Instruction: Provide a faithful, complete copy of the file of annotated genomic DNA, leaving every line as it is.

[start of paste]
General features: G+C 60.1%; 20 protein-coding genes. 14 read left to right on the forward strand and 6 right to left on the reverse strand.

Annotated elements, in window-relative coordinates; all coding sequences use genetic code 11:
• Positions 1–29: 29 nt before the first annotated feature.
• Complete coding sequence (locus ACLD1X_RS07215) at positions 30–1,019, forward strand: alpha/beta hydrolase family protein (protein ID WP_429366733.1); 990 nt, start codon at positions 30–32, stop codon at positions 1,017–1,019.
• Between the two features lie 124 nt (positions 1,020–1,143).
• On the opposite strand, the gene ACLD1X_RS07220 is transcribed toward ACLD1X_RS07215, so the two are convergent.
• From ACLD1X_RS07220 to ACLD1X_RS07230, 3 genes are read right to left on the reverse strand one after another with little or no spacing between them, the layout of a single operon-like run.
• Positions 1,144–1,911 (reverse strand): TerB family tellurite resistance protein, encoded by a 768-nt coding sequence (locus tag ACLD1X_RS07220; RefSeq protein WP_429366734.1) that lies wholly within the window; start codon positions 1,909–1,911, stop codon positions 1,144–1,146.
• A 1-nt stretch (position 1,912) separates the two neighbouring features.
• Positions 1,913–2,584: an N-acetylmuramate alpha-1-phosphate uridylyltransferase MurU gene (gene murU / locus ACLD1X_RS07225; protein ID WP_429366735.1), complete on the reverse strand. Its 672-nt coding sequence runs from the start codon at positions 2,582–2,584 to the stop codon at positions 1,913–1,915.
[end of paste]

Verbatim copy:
General features: G+C 60.1%; 20 protein-coding genes. 14 read left to right on the forward strand and 6 right to left on the reverse strand.

Annotated elements, in window-relative coordinates; all coding sequences use genetic code 11:
• Positions 1–29: 29 nt before the first annotated feature.
• Complete coding sequence (locus ACLD1X_RS07215) at positions 30–1,019, forward strand: alpha/beta hydrolase family protein (protein ID WP_429366733.1); 990 nt, start codon at positions 30–32, stop codon at positions 1,017–1,019.
• Between the two features lie 124 nt (positions 1,020–1,143).
• On the opposite strand, the gene ACLD1X_RS07220 is transcribed toward ACLD1X_RS07215, so the two are convergent.
• From ACLD1X_RS07220 to ACLD1X_RS07230, 3 genes are read right to left on the reverse strand one after another with little or no spacing between them, the layout of a single operon-like run.
• Positions 1,144–1,911 (reverse strand): TerB family tellurite resistance protein, encoded by a 768-nt coding sequence (locus tag ACLD1X_RS07220; RefSeq protein WP_429366734.1) that lies wholly within the window; start codon positions 1,909–1,911, stop codon positions 1,144–1,146.
• A 1-nt stretch (position 1,912) separates the two neighbouring features.
• Positions 1,913–2,584: an N-acetylmuramate alpha-1-phosphate uridylyltransferase MurU gene (gene murU / locus ACLD1X_RS07225; protein ID WP_429366735.1), complete on the reverse strand. Its 672-nt coding sequence runs from the start codon at positions 2,582–2,584 to the stop codon at positions 1,913–1,915.